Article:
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THIS IS a very difficult position, where black has a myriad of choices with his double ones: a) 8/7(2)*, 3/2(2)*; b) 8/7(2)*, 10/9, 5/4; c) 10/7*, 8/7; d) 8/7*, 5/2*; e) 10/7*/6 are but five of the possible plays. Over the board, I selected b).

A detailed analysis of all the plays is not possible. Suffice it to say that when studying the position later, it came down to a choice between a) and b). The two moves support very different plans: a) is the pure play, hoping that black will escape or that white's prime will crack when he enters from the bar; b) is the attempt to win by force, putting both of white's back men on the bar and hoping to escape from white's board while he languishes on black's bar. Which is right?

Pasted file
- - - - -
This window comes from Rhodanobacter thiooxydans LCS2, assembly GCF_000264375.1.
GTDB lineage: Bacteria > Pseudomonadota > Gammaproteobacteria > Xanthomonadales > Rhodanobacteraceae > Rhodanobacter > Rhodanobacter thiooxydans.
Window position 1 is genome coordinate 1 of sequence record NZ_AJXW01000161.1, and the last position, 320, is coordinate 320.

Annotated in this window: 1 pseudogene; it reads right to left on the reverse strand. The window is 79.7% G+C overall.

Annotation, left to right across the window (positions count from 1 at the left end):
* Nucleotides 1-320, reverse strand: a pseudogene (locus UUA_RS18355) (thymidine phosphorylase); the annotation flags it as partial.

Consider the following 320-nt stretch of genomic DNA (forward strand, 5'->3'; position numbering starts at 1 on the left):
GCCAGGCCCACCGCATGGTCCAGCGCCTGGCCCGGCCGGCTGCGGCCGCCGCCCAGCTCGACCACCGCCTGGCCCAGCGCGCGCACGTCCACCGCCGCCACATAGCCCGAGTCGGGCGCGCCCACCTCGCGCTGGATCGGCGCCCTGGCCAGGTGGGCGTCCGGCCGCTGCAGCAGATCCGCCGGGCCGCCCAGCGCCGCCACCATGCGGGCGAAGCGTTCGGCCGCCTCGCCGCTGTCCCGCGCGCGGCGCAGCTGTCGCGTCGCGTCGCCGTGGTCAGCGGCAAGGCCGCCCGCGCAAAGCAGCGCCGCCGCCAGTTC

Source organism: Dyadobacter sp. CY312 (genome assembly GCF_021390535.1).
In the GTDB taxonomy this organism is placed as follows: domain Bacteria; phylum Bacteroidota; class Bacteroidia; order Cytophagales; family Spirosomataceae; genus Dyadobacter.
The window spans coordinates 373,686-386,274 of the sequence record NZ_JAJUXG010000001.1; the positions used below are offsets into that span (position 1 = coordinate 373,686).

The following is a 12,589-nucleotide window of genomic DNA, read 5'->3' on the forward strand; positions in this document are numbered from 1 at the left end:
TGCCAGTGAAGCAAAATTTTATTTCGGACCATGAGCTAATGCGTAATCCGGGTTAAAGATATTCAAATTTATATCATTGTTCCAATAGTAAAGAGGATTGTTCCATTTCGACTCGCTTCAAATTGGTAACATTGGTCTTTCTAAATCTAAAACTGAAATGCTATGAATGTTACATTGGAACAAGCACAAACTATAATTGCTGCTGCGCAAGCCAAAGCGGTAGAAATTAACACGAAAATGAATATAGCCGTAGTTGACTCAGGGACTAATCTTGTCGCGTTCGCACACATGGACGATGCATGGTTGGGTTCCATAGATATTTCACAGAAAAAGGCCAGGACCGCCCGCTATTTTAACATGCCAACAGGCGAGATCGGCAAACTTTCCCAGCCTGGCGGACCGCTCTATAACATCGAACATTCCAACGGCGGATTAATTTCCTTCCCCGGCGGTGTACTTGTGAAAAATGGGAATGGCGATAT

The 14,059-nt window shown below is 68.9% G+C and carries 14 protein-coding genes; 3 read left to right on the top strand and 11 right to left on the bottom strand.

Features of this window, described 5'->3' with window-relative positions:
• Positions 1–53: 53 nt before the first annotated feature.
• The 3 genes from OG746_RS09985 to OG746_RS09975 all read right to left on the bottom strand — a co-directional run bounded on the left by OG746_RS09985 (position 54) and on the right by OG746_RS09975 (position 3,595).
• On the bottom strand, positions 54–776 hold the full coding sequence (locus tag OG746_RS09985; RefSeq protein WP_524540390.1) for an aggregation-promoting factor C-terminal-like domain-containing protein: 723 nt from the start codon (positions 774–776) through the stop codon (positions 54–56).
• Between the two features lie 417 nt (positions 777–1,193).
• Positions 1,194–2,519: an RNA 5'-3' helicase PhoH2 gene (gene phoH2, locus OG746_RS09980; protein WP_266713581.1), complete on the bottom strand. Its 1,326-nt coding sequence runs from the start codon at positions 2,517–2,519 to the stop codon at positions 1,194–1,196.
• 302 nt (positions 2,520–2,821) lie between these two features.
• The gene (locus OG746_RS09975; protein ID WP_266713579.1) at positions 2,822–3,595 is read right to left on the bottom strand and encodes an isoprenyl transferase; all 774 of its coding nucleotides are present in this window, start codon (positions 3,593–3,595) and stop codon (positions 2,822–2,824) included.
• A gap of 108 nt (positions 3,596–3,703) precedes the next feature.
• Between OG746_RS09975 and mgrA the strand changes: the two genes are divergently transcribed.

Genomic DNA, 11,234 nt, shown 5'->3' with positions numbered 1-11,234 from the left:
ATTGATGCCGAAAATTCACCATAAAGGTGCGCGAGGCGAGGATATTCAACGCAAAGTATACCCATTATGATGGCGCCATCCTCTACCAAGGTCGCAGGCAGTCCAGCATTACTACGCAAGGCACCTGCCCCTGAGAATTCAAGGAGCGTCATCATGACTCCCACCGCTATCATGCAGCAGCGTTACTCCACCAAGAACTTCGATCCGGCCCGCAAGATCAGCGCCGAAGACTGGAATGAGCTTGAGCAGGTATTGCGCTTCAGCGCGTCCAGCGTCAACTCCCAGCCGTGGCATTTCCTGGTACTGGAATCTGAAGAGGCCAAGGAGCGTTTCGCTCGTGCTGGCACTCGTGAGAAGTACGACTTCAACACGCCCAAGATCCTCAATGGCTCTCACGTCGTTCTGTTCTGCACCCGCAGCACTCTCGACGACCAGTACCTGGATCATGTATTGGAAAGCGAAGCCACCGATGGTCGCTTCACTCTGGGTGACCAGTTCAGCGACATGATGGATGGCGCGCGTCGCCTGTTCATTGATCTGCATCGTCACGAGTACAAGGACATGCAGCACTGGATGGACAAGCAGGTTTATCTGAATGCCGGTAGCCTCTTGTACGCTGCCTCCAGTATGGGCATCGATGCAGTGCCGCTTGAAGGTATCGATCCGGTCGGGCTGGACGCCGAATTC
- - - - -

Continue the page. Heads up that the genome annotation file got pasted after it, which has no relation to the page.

A rollout using Snowie produced, for the first time in my life, a dead heat. There was no difference in equity between the two plays. Therefore it would seem that my choice of b) was OK and no worse than a). Wrong. There is one small matter to be taken into account, and that is the doubling cube. The huge difference between the two plays is that a) generates far more efficient doubling situations than b). (More on this next week.)

As we learn more and more about backgammon, it is apparent that the efficiency of the use of the doubling cube is a very major factor in the game. I believe it will come to dominate the development of our theoretical knowledge over the next few years.